What are contrails?

Contrails are artificial clouds that form behind aircraft flying at high altitude.

Jet fuel (also known as AVTUR for AViation TURbine fuel) is made up of long-chain hydrocarbons, from nonane (C9H20) to hexadecane (C16H34). When these long-chain hydrocarbons are burnt they combine with oxygen to form carbon dioxide and water. The water vapour in the plane’s exhaust condenses out (sometimes as ice) to form trailing artificial clouds known as contrails.

Military aircraft often have to be careful to avoid leaving contrails as it makes them very easy to spot. This can be done by adding chlorosulphuric acid to the exhaust, as the chlorosulphuric acid reacts with water to form sulphuric and hydrochloric acid which doesn’t condense out in the same way as water. However, it is usually easier for the pilot of the aircraft to simply decrease altitude until contrails cease forming.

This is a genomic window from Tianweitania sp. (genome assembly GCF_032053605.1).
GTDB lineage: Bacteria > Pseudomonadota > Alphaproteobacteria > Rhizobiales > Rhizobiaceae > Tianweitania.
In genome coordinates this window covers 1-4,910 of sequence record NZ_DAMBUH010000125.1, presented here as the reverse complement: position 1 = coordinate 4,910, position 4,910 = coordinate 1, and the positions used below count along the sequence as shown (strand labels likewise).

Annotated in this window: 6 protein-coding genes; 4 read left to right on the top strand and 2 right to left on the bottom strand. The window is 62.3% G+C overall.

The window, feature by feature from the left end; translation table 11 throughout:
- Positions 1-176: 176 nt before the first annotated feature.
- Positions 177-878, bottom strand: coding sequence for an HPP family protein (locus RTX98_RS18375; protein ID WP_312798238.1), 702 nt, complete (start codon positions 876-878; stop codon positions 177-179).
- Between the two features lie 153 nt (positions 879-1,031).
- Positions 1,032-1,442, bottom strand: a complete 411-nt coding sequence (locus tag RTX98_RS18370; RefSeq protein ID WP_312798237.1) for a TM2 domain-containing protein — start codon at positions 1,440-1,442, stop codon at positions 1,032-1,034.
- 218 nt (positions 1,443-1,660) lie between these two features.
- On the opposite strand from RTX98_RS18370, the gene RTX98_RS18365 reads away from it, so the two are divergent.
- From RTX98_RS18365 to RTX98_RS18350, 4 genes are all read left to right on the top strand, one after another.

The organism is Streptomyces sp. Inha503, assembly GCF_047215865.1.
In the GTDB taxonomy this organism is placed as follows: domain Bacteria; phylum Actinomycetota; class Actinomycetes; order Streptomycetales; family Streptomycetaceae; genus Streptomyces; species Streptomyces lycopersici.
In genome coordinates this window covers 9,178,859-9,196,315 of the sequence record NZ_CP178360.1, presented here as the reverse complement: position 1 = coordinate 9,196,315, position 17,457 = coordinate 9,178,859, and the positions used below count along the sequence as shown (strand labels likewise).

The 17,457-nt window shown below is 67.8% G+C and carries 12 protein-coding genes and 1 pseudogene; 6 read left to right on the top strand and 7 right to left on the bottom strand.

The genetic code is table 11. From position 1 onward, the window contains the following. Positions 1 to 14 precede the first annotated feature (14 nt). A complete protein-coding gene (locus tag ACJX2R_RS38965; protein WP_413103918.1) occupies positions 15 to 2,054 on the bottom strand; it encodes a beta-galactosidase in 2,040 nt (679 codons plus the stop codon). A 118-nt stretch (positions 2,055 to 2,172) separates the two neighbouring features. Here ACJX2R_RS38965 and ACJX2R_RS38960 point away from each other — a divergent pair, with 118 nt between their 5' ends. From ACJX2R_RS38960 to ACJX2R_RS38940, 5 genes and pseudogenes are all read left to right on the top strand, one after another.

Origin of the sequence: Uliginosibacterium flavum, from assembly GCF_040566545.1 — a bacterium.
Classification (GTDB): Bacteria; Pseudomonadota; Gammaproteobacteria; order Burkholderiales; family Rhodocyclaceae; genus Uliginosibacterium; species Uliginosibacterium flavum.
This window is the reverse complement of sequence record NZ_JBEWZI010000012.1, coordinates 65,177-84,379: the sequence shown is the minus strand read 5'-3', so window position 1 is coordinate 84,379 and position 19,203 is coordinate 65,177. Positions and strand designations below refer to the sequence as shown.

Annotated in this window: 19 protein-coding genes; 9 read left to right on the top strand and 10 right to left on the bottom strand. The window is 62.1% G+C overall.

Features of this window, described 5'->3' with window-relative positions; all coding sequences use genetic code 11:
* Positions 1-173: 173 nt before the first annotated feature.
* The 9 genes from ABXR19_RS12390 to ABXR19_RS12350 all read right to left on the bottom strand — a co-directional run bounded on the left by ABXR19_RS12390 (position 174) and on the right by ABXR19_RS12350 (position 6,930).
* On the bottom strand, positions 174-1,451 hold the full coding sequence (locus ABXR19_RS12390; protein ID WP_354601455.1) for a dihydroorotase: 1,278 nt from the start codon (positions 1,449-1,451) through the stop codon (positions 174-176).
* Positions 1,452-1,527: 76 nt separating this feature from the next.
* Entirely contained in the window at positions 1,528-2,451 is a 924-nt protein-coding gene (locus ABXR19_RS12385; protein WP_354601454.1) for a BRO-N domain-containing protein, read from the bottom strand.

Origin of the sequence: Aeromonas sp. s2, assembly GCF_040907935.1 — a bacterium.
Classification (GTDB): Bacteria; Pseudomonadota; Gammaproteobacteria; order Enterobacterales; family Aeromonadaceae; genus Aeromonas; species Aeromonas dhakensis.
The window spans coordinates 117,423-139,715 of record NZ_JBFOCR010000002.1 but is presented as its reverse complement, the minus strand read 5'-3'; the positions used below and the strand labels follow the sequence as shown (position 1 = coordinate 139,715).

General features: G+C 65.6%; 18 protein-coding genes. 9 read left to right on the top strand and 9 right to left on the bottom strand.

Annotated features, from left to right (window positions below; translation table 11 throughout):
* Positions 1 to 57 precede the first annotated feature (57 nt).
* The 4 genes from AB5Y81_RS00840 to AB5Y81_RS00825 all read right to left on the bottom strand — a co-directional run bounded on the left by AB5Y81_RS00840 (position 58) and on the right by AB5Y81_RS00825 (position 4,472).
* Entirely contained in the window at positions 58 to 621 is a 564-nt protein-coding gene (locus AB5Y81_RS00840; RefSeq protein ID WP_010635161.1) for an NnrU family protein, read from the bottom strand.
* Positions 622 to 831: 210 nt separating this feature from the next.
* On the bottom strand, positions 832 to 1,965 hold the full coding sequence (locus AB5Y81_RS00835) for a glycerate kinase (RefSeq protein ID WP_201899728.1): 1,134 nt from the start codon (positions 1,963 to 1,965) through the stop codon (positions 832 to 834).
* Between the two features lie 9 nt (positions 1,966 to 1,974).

2 thoughts on “What are contrails?

  1. Please correct me if I’m wrong, but wouldn’t the hydrochloric and sulfuric acid fall to the ground and contaminate whatever it fell on?!

  2. Yes, but that’s not really the military’s priority in that instance, and the amounts are relatively very small.

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